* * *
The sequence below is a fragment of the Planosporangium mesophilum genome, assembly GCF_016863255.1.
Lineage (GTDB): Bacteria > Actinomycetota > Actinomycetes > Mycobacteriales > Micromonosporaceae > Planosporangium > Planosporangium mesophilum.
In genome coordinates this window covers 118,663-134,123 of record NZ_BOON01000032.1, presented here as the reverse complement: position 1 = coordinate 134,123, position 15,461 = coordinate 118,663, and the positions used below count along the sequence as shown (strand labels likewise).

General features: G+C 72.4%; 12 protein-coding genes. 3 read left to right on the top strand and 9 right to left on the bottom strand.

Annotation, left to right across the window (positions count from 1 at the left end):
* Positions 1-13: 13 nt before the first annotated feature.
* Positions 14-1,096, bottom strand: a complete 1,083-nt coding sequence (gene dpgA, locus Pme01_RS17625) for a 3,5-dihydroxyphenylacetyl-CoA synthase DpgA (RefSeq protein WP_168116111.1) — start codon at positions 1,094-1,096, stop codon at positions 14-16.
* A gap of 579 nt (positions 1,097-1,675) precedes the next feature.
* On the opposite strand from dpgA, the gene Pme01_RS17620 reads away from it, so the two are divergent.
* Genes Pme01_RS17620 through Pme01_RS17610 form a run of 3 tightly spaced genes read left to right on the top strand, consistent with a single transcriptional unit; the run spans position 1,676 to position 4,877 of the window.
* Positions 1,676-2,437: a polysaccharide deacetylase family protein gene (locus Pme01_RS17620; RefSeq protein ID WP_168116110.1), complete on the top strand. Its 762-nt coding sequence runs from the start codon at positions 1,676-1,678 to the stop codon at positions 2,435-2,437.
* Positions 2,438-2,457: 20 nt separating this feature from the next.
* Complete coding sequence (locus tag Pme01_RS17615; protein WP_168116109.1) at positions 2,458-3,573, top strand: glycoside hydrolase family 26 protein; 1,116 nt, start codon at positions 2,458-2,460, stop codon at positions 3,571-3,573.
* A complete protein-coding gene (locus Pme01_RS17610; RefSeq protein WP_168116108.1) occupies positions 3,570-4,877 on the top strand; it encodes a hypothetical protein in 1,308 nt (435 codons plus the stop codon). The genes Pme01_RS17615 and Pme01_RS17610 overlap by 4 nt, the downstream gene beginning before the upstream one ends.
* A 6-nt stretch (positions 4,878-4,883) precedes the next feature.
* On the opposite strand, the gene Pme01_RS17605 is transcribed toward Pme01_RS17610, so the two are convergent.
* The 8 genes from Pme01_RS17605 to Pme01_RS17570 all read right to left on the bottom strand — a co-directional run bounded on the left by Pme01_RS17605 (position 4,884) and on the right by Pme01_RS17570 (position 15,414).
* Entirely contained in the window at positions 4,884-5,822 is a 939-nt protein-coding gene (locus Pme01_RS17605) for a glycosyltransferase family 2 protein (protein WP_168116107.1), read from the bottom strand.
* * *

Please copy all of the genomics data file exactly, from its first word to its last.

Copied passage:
The sequence below is a fragment of the Planosporangium mesophilum genome, assembly GCF_016863255.1.
Lineage (GTDB): Bacteria > Actinomycetota > Actinomycetes > Mycobacteriales > Micromonosporaceae > Planosporangium > Planosporangium mesophilum.
In genome coordinates this window covers 118,663-134,123 of record NZ_BOON01000032.1, presented here as the reverse complement: position 1 = coordinate 134,123, position 15,461 = coordinate 118,663, and the positions used below count along the sequence as shown (strand labels likewise).

General features: G+C 72.4%; 12 protein-coding genes. 3 read left to right on the top strand and 9 right to left on the bottom strand.

Annotation, left to right across the window (positions count from 1 at the left end):
* Positions 1-13: 13 nt before the first annotated feature.
* Positions 14-1,096, bottom strand: a complete 1,083-nt coding sequence (gene dpgA, locus Pme01_RS17625) for a 3,5-dihydroxyphenylacetyl-CoA synthase DpgA (RefSeq protein WP_168116111.1) — start codon at positions 1,094-1,096, stop codon at positions 14-16.
* A gap of 579 nt (positions 1,097-1,675) precedes the next feature.
* On the opposite strand from dpgA, the gene Pme01_RS17620 reads away from it, so the two are divergent.
* Genes Pme01_RS17620 through Pme01_RS17610 form a run of 3 tightly spaced genes read left to right on the top strand, consistent with a single transcriptional unit; the run spans position 1,676 to position 4,877 of the window.
* Positions 1,676-2,437: a polysaccharide deacetylase family protein gene (locus Pme01_RS17620; RefSeq protein ID WP_168116110.1), complete on the top strand. Its 762-nt coding sequence runs from the start codon at positions 1,676-1,678 to the stop codon at positions 2,435-2,437.
* Positions 2,438-2,457: 20 nt separating this feature from the next.
* Complete coding sequence (locus tag Pme01_RS17615; protein WP_168116109.1) at positions 2,458-3,573, top strand: glycoside hydrolase family 26 protein; 1,116 nt, start codon at positions 2,458-2,460, stop codon at positions 3,571-3,573.
* A complete protein-coding gene (locus Pme01_RS17610; RefSeq protein WP_168116108.1) occupies positions 3,570-4,877 on the top strand; it encodes a hypothetical protein in 1,308 nt (435 codons plus the stop codon). The genes Pme01_RS17615 and Pme01_RS17610 overlap by 4 nt, the downstream gene beginning before the upstream one ends.
* A 6-nt stretch (positions 4,878-4,883) precedes the next feature.
* On the opposite strand, the gene Pme01_RS17605 is transcribed toward Pme01_RS17610, so the two are convergent.
* The 8 genes from Pme01_RS17605 to Pme01_RS17570 all read right to left on the bottom strand — a co-directional run bounded on the left by Pme01_RS17605 (position 4,884) and on the right by Pme01_RS17570 (position 15,414).
* Entirely contained in the window at positions 4,884-5,822 is a 939-nt protein-coding gene (locus Pme01_RS17605) for a glycosyltransferase family 2 protein (protein WP_168116107.1), read from the bottom strand.